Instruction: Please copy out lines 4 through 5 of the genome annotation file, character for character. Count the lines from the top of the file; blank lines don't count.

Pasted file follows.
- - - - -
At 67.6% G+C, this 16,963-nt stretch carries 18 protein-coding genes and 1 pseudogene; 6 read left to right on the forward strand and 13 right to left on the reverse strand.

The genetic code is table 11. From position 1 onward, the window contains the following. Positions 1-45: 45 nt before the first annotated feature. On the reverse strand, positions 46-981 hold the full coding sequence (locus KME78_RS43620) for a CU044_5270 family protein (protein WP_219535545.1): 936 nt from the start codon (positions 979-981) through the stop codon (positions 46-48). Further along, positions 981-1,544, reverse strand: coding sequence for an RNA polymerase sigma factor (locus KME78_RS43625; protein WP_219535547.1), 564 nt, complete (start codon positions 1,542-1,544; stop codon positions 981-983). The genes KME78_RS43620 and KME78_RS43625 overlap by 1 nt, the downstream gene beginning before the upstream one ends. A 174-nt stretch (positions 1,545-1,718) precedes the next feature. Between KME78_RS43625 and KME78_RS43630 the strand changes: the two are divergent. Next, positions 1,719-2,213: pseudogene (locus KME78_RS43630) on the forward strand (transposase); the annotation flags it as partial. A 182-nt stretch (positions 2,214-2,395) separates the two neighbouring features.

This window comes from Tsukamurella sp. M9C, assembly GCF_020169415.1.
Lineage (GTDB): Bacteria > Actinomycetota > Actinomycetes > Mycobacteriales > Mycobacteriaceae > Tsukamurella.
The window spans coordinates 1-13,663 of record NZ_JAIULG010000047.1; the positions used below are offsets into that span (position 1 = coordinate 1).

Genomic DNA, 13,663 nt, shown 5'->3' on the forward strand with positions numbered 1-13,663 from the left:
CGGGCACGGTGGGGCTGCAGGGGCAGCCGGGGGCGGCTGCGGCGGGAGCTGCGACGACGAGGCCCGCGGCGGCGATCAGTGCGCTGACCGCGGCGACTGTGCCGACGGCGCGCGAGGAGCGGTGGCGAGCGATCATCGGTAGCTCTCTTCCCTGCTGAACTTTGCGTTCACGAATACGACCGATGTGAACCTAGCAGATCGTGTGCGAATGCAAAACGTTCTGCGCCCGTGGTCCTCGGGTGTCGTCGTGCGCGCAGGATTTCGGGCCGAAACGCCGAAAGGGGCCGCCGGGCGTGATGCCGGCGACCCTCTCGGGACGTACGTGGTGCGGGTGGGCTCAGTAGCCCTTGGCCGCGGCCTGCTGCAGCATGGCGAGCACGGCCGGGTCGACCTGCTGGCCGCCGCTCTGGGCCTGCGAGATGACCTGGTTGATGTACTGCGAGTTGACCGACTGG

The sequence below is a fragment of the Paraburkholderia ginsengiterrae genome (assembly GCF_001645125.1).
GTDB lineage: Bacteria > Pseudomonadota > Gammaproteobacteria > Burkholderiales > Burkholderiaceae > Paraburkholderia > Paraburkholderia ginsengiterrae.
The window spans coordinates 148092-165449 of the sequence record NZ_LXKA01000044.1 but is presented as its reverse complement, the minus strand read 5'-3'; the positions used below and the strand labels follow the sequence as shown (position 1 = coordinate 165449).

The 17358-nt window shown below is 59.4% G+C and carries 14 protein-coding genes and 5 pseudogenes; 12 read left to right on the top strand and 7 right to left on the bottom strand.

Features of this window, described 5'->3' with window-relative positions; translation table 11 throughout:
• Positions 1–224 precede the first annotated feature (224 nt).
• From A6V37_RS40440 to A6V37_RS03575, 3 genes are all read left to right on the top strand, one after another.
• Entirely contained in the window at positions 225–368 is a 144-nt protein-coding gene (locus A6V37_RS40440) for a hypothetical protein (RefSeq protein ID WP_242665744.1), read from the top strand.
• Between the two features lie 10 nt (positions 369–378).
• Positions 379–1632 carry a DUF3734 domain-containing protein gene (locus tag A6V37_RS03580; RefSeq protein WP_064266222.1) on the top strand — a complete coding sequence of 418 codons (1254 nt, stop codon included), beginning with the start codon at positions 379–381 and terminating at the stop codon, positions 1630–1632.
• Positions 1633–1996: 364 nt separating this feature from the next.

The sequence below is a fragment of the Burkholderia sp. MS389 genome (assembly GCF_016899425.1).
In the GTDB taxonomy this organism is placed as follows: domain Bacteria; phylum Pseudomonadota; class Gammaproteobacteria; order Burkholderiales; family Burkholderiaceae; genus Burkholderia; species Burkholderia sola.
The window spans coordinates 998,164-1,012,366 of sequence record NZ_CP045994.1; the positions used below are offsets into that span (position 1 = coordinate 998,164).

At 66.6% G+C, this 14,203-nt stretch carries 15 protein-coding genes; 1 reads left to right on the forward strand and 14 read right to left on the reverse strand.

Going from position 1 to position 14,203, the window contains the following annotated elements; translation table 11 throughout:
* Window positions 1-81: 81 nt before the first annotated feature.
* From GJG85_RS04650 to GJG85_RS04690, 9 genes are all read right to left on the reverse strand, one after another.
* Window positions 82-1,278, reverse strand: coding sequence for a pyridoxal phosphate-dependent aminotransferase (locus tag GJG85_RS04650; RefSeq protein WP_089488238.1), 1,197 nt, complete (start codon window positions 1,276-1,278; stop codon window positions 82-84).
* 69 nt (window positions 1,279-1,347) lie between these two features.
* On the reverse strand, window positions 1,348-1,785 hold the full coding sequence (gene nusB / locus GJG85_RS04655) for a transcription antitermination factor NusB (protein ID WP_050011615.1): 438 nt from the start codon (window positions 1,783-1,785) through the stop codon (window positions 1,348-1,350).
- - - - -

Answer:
Lineage (GTDB): Bacteria > Actinomycetota > Actinomycetes > Mycobacteriales > Mycobacteriaceae > Tsukamurella.
The window spans coordinates 1-13,663 of record NZ_JAIULG010000047.1; the positions used below are offsets into that span (position 1 = coordinate 1).